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How To Perform Blues Guitar In Public

Jim Bruce Playing Blues Guitar In The Street
According to many surveys carried out amongst Americans, the greatest fear is of performing in front of an audience - even greater than the fear of illness or death!

Right from the get-go, as they say, the first of the many problems associated with entertaining people has the power to stop us in our tracks.

 What can be done to overcome this fear?

While it's true that it becomes easier over time, the first few times are most crucial and we have to be prepared to be, well - humiliated, basically. It's very easy to freeze and do nothing until the silence stretches into long, long seconds. When we do start, we obviously don't give our best, so what can be done?

The Front End Of Blues Guitar

If you try to joke, and it doesn't work, it becomes worse than ever. Perhaps the best thing is to just get on with what it is you're going to do. In my case I needed to start playing acoustic guitar in public.

No amount of acoustic guitar lessons can give you the balls you need to get up there for the first time (not that I had any lessons.) I tried to overcome my initial fear with outright bravado, introducing myself as Bob Dylan, as I was going to play Don't Think Twice in fingerpicking guitar style.


Things To Learn About Fingerpicking Blues Guitar

One of the first things I learned was that fingerpicking guitar for the first time in public should be very, very basic and it's best to strum the first few songs. When we are very nervous, our motor skills are severely impaired and finger picking guitar can turn into a mess very quickly, as I discovered.

Luckily, my first attempt at entertaining the great public was at an old style folk club in UK. In the 60s and 70s there were hundreds of them and normally one in every village and town. Great places for youngsters to hone their craft as the audiences are very friendly and kind, offering applause and support.

As your confidence and skill develop, it's tempting to try and play complex guitar arrangements
, but beware! Firstly, if a complex piece is not played very well, it just doesn't work. Secondly, after a couple of expertly played complicated guitar pieces, people get bored - audiences want to be warmly entertained and not sit and watch someone showing off.

Basically, a balance is needed between skill and basic likeability. My own specialism is acoustic blues guitar, and in the early years I played almost nothing but ragtime guitar.

What Makes A Good Blues Guitar Performance?

Pink Anderson - A Great Blues PerformerSo what makes a good performance? Audience communication and a balanced repertoire performed with confidence are a couple of things that come to mind.

People would much rather hear a basic blues song played with emotion and confidence that an attempt at a complicated ragtime piece when it's obvious that the guitarist is struggling at the upper edge of his skill level. This is just another one of those things that acoustic blues guitar lessons can't teach you. It has to be learned by experience.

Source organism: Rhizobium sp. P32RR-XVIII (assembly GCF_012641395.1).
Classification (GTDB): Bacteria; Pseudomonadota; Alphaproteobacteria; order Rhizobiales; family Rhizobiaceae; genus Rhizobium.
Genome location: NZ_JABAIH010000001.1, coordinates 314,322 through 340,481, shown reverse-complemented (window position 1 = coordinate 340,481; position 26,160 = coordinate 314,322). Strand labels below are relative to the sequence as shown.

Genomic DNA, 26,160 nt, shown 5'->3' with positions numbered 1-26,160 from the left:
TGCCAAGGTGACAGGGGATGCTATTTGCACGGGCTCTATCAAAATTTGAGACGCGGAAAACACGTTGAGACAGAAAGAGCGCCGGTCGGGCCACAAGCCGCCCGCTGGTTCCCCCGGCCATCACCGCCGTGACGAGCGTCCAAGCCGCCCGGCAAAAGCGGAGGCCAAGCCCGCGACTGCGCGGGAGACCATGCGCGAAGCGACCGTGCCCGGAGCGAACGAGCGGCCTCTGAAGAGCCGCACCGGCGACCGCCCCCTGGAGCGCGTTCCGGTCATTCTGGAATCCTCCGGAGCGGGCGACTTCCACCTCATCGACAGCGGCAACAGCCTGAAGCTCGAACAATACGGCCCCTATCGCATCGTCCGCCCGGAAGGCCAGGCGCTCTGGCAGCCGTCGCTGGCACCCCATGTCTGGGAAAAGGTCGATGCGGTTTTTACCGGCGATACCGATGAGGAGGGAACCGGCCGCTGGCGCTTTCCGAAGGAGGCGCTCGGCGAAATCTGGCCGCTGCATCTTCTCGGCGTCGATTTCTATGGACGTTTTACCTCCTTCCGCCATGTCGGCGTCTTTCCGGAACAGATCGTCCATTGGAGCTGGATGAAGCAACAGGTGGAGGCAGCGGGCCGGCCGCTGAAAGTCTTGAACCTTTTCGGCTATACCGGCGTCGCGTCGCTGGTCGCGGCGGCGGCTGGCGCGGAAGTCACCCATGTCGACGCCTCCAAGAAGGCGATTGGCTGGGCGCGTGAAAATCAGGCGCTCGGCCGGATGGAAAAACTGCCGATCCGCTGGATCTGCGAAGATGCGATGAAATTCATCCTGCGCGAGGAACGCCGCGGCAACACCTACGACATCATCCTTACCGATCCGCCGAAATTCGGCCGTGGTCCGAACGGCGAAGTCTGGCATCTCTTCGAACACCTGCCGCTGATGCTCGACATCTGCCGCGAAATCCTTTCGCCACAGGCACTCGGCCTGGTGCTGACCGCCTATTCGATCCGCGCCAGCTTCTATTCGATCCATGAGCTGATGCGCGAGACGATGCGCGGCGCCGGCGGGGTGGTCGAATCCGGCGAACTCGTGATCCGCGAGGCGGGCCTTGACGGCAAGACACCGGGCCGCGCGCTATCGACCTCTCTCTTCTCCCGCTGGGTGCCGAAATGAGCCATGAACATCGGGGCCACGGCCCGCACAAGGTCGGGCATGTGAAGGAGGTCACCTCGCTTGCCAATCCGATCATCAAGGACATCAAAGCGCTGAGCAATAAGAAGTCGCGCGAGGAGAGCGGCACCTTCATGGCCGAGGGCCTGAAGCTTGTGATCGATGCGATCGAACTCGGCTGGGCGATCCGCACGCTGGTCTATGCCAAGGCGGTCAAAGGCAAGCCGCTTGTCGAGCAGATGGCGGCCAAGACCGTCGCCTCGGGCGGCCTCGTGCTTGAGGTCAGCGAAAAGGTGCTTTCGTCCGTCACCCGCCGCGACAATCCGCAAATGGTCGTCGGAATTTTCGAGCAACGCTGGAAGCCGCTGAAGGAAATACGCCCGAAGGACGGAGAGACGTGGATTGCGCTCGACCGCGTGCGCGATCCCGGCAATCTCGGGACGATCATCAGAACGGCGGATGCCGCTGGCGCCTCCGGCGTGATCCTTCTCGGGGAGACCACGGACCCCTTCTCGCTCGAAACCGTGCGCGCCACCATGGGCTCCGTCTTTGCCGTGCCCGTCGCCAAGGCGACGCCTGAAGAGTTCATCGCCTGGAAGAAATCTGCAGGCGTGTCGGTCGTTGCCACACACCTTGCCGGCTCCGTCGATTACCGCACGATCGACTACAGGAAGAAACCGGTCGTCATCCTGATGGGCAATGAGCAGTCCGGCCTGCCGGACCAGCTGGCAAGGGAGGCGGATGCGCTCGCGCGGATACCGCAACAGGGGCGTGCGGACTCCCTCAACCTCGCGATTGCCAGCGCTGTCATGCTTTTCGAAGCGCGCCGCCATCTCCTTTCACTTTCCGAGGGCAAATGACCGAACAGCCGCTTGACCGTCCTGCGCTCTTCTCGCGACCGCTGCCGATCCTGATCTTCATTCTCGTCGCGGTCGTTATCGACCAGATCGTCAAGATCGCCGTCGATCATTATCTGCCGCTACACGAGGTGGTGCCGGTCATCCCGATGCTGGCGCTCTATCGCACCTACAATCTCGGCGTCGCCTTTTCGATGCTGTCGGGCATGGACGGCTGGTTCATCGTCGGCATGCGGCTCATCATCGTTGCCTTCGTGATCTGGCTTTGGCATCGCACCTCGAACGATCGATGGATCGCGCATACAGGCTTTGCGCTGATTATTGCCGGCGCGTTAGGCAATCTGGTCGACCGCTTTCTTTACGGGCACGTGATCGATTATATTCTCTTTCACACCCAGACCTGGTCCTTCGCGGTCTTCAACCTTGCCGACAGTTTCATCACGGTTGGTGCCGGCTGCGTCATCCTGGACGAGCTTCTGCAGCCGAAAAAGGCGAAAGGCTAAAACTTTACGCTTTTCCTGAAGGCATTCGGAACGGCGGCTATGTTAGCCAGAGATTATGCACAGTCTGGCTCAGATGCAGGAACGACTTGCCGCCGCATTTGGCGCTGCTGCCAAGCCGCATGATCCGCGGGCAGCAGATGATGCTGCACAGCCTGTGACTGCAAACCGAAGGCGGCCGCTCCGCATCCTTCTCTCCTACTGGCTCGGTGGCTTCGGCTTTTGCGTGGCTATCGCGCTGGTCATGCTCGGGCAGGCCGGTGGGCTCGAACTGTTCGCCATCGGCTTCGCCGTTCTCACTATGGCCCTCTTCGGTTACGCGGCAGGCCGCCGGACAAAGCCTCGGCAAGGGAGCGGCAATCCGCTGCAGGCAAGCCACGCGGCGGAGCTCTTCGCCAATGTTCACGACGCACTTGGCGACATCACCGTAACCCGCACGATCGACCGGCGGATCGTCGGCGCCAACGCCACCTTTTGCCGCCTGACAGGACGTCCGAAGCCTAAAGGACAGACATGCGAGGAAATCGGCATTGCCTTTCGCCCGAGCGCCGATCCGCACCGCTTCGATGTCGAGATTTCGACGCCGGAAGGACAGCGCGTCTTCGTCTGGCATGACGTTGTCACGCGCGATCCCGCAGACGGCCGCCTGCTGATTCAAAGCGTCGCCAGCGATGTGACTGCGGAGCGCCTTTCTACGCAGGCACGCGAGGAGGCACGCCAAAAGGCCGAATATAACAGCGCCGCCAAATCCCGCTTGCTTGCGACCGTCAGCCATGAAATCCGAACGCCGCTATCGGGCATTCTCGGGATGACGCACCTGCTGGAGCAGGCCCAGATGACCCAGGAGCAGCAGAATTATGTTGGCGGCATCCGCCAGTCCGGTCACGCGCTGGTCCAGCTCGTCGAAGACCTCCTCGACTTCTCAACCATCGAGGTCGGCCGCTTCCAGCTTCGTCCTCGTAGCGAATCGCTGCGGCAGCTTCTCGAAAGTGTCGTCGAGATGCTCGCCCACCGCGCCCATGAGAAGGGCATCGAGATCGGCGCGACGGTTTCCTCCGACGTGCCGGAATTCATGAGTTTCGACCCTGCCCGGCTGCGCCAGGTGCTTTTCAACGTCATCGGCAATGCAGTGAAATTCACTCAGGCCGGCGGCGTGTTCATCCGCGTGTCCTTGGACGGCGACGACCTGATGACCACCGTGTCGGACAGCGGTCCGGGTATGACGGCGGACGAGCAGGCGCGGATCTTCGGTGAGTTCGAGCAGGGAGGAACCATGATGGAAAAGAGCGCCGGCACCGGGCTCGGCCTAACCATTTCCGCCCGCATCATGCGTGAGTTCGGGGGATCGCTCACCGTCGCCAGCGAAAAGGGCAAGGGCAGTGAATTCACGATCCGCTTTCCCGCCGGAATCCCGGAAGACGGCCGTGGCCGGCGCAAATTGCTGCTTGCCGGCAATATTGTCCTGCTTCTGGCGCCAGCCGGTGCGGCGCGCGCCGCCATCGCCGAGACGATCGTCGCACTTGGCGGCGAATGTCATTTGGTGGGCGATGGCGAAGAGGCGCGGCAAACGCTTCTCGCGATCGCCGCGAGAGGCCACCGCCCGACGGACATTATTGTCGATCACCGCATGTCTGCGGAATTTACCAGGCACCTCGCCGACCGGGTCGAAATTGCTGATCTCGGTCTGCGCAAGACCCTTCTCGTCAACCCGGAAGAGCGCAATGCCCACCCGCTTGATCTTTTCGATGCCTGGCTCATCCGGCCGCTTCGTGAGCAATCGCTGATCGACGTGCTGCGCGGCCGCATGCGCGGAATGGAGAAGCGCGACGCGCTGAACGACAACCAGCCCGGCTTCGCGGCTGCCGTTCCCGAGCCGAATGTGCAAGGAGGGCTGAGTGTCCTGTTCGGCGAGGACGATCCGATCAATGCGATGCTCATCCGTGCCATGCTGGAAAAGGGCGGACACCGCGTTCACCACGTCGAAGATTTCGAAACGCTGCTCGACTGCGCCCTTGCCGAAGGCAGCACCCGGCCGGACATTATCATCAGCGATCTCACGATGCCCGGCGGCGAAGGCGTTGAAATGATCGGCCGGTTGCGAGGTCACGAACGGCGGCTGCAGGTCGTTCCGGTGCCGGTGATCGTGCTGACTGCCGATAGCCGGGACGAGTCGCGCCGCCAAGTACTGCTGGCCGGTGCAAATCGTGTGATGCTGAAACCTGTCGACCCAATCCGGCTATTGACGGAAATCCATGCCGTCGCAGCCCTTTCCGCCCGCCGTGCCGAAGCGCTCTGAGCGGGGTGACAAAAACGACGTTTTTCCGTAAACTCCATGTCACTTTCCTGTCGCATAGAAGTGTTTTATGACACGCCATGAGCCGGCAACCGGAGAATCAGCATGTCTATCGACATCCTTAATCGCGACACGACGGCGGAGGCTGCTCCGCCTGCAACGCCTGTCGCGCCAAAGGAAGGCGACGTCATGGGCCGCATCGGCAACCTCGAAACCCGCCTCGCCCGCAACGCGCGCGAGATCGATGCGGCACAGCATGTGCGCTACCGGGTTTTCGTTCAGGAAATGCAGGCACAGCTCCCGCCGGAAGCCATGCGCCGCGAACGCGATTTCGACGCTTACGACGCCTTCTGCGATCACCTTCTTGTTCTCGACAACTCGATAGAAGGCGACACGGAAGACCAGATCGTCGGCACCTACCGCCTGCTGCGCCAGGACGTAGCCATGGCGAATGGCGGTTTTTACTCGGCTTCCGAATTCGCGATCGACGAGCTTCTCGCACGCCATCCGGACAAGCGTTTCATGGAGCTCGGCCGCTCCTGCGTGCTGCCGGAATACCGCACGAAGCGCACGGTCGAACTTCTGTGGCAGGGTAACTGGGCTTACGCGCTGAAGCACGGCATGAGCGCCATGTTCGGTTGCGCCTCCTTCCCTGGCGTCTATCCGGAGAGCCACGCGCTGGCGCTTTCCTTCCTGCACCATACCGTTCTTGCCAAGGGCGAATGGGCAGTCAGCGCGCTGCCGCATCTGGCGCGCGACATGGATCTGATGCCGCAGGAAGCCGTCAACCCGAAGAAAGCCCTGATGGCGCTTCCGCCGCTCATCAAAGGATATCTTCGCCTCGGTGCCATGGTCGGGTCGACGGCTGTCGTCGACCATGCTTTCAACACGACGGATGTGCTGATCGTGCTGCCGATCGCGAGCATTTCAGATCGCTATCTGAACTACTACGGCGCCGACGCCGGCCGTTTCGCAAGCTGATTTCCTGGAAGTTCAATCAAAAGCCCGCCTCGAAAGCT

I once performed as second act to an old TV performer named Johnny Silvo
, whose career spanned decades - I was just 26 at the time and asked him for advice:
  1. In front of an audience, a guitarist generally can perform competently at around 80% of his private skill level.
  2. Keep within that skill level and keep confidence in what you are playing.
  3. Start a song strongly and finish it strongly.
  4. Don't bore them. Introduce a lot of diverse songs into your repertoire and save an exciting one 'till the end.
  5. Most importantly - remember, if you get the audience to like you they will forgive you anything and you could just about play anything you like.
Interesting stuff, and for sure I have included some elements of this during my career.

For me, playing blues guitar on the street has helped a great deal.

First of all, it is a great way to practice in front of people who are not really listening. Even this is the case, the very fact that there are people around lifts our playing. Once we become very confident in playing guitar, it starts to become automatic, which means we can concentrate on other aspects of our performance, such as presentation, improve our singing or introduce a few jokes - you get the picture.




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Hi There, Everyone's known it and suffered from it, but for fingerpicking guitarists, nerves can easily affect our finger movements (we are delicate creatures, blues musicians, as you know ...). Here's what what I do to counteract that creeping paralysis - STAGE FRIGHT!

Cheers
Jim

http://youtube.com/user/acoustictravellersl
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